A blog from Army&You’s winter 2023/24 edition by Julia Barr
Military life can be challenging when it comes to meaningful spousal employment – military bases aren’t always in areas with easy connections to nearby towns or cities, and childcare is often tricky.
In my case, I’m married to an army officer who serves unaccompanied in Yorkshire, while we live on the west coast of Scotland in our own home. We are lucky that our three children attend a fantastic school and nursery where they have many good friends.
I have a full-time role in engineering consultancy Mott MacDonald. Having joined what I thought was ‘just another little admin role’, I gained a good rapport with our clients and was promoted to assistant project manager.
I had a mentoring opportunity with one of our commercial directors, who saw the potential in my background and skills (a law degree and good analytical ability) and created a commercial management role for me within our energy unit.
I managed to turn this developmental role into an essential one, as it speaks directly to what I enjoy doing and what I am good at, a rarity where spousal employment is concerned! I’ve been promoted once in this role and am on track to do so again in the not-too-distant future.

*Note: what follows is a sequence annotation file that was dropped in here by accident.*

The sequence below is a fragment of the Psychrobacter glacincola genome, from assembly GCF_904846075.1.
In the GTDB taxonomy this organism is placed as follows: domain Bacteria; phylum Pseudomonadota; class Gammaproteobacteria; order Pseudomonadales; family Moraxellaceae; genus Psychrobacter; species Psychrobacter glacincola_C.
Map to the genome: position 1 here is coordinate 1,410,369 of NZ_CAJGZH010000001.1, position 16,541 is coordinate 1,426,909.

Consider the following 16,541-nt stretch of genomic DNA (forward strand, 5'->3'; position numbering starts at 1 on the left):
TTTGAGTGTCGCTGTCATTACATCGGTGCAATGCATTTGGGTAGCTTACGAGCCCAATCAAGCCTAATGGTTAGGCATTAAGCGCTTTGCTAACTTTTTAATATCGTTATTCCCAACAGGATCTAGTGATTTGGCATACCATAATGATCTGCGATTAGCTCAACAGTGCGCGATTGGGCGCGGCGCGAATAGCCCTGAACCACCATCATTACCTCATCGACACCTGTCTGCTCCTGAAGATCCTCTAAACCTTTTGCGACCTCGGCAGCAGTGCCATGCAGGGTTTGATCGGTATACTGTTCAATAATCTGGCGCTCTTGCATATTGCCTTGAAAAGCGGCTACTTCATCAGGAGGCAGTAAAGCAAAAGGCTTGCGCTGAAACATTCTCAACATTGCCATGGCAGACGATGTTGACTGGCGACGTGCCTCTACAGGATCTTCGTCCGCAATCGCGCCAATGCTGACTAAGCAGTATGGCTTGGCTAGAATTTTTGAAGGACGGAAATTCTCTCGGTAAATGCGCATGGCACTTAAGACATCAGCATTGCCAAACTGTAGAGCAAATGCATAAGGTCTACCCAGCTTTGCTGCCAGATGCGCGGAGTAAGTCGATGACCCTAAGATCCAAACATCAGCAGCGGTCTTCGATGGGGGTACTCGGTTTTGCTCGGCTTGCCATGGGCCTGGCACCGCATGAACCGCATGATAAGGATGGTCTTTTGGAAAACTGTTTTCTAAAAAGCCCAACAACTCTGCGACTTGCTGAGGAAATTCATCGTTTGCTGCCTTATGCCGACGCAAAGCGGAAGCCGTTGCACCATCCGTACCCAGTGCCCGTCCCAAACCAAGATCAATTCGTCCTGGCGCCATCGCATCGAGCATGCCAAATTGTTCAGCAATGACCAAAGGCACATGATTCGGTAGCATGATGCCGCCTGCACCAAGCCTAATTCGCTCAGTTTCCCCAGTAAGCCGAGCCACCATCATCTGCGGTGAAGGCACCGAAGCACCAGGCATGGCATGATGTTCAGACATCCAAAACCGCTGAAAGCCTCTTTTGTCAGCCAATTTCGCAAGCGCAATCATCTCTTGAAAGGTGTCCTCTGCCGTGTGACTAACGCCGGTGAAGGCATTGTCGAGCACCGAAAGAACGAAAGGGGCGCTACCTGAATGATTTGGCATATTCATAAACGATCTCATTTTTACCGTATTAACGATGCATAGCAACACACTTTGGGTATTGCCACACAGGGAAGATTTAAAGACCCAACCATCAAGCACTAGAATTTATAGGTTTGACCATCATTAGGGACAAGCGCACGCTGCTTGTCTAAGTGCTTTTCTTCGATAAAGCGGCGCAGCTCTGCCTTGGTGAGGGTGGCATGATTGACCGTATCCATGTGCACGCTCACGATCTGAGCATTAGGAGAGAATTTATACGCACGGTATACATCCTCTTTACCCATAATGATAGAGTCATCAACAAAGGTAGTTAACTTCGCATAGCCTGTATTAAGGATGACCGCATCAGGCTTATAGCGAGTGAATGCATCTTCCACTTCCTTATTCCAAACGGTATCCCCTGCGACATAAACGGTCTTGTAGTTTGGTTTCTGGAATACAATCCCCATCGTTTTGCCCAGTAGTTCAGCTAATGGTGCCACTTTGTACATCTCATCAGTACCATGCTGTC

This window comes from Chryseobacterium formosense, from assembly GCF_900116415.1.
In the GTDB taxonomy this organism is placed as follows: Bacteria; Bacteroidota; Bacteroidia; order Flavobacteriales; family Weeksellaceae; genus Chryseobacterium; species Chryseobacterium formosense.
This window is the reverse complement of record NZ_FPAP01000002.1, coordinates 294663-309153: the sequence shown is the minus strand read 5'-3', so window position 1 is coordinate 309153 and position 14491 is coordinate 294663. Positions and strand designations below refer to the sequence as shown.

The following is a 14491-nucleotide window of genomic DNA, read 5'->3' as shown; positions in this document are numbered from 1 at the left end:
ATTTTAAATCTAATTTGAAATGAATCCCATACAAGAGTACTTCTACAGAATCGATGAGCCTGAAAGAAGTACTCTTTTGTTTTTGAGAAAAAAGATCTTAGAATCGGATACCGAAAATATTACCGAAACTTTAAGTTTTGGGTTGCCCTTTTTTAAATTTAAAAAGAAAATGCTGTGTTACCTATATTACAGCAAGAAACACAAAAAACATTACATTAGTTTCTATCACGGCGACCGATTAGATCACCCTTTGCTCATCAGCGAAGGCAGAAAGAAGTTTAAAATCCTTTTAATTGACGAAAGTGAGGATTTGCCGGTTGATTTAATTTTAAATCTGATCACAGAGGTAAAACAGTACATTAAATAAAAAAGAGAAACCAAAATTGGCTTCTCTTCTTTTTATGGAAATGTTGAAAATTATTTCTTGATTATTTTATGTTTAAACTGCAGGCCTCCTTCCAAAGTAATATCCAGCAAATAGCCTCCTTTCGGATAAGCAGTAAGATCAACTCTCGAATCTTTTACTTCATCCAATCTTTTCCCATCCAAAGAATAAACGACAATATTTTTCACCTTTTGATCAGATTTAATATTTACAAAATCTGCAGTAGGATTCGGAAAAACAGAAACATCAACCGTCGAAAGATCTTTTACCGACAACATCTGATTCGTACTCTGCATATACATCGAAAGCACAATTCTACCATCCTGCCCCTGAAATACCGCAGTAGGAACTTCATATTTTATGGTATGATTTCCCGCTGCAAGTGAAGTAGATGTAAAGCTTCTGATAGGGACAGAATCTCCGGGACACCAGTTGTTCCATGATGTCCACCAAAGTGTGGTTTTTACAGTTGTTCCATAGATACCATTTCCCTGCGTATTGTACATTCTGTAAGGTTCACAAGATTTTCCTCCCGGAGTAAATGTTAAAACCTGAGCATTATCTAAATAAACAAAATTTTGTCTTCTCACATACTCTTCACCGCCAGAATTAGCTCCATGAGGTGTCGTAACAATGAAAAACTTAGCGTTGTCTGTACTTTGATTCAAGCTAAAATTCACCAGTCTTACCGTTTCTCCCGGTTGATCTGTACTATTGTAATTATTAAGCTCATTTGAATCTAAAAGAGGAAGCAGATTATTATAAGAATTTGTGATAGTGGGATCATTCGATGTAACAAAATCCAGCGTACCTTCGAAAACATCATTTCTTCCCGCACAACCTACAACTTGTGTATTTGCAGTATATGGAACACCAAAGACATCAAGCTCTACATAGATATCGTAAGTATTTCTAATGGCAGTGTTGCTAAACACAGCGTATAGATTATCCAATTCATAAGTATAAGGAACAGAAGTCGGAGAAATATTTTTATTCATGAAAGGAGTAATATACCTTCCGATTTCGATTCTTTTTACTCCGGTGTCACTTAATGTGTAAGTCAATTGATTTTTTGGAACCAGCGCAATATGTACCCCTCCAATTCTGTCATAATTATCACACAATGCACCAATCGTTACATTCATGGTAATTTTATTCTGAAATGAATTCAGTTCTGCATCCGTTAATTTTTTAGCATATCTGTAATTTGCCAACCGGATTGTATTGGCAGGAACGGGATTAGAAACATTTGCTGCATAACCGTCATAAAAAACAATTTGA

It’s safe to say I am in demand, which is actually a great feeling and a real confidence booster. However, balancing a busy working life and a home life where I’m often solo parenting can be tricky. I’m incredibly fortunate that my employer takes its wider Defence Employer Recognition Scheme commitments seriously.
I also have the freedom to work from wherever’s convenient: our Glasgow office, the local Military Coworking Hub (great for meeting fellow working military parents and having a mutual moan!) or at home when the chores have built up.
I decide whether or how much I feel able to work if one of the children is unwell. This flexible approach means that ‘mum guilt’ is minimal and knowing that I can be me and develop my career alongside raising a family is fantastic.